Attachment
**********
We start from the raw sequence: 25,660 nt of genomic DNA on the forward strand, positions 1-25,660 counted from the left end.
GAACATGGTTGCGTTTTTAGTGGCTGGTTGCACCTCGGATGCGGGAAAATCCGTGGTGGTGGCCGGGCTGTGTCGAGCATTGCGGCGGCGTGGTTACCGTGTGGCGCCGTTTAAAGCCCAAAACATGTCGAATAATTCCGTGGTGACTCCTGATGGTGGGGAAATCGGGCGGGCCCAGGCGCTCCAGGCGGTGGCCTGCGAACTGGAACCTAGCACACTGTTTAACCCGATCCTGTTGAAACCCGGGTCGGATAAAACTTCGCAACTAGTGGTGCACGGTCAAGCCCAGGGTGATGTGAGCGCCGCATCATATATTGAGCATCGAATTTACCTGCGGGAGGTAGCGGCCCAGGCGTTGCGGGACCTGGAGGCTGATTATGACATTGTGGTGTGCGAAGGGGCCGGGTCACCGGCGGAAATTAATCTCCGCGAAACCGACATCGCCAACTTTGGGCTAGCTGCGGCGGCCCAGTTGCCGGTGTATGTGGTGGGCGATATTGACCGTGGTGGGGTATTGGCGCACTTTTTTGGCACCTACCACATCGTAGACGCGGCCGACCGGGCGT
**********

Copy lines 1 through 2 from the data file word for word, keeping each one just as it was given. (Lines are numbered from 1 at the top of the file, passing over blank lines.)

We start from the raw sequence: 25,660 nt of genomic DNA on the forward strand, positions 1-25,660 counted from the left end.
GAACATGGTTGCGTTTTTAGTGGCTGGTTGCACCTCGGATGCGGGAAAATCCGTGGTGGTGGCCGGGCTGTGTCGAGCATTGCGGCGGCGTGGTTACCGTGTGGCGCCGTTTAAAGCCCAAAACATGTCGAATAATTCCGTGGTGACTCCTGATGGTGGGGAAATCGGGCGGGCCCAGGCGCTCCAGGCGGTGGCCTGCGAACTGGAACCTAGCACACTGTTTAACCCGATCCTGTTGAAACCCGGGTCGGATAAAACTTCGCAACTAGTGGTGCACGGTCAAGCCCAGGGTGATGTGAGCGCCGCATCATATATTGAGCATCGAATTTACCTGCGGGAGGTAGCGGCCCAGGCGTTGCGGGACCTGGAGGCTGATTATGACATTGTGGTGTGCGAAGGGGCCGGGTCACCGGCGGAAATTAATCTCCGCGAAACCGACATCGCCAACTTTGGGCTAGCTGCGGCGGCCCAGTTGCCGGTGTATGTGGTGGGCGATATTGACCGTGGTGGGGTATTGGCGCACTTTTTTGGCACCTACCACATCGTAGACGCGGCCGACCGGGCGT